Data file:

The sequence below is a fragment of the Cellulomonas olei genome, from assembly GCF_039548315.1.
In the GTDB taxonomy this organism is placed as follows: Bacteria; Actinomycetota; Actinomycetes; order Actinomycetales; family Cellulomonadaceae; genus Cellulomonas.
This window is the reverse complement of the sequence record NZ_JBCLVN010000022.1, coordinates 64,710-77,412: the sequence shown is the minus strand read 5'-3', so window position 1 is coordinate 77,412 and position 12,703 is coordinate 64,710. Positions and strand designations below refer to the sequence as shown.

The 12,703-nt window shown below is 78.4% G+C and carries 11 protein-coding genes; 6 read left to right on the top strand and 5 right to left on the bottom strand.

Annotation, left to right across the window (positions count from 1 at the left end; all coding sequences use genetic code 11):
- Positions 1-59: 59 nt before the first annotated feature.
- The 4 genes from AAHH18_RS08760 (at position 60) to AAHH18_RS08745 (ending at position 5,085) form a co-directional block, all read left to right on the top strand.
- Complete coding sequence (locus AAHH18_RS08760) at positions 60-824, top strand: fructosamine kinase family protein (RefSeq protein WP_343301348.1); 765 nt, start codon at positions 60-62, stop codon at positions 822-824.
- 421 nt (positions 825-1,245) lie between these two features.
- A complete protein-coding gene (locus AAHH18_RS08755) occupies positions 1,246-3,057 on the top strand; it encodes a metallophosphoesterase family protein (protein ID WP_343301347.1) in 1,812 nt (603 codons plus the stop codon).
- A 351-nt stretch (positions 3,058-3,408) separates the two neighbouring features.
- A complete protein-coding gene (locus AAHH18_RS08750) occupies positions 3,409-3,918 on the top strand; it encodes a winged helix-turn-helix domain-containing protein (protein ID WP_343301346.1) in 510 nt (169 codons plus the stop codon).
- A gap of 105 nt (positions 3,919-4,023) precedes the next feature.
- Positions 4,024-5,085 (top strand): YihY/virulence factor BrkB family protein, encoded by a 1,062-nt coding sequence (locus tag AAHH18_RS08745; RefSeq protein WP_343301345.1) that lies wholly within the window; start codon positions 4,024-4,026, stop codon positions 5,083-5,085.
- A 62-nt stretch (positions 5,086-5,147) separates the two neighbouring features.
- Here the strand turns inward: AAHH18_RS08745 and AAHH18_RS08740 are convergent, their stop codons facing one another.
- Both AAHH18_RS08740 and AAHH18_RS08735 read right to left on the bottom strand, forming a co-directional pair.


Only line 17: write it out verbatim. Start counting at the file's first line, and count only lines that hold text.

- Both AAHH18_RS08740 and AAHH18_RS08735 read right to left on the bottom strand, forming a co-directional pair.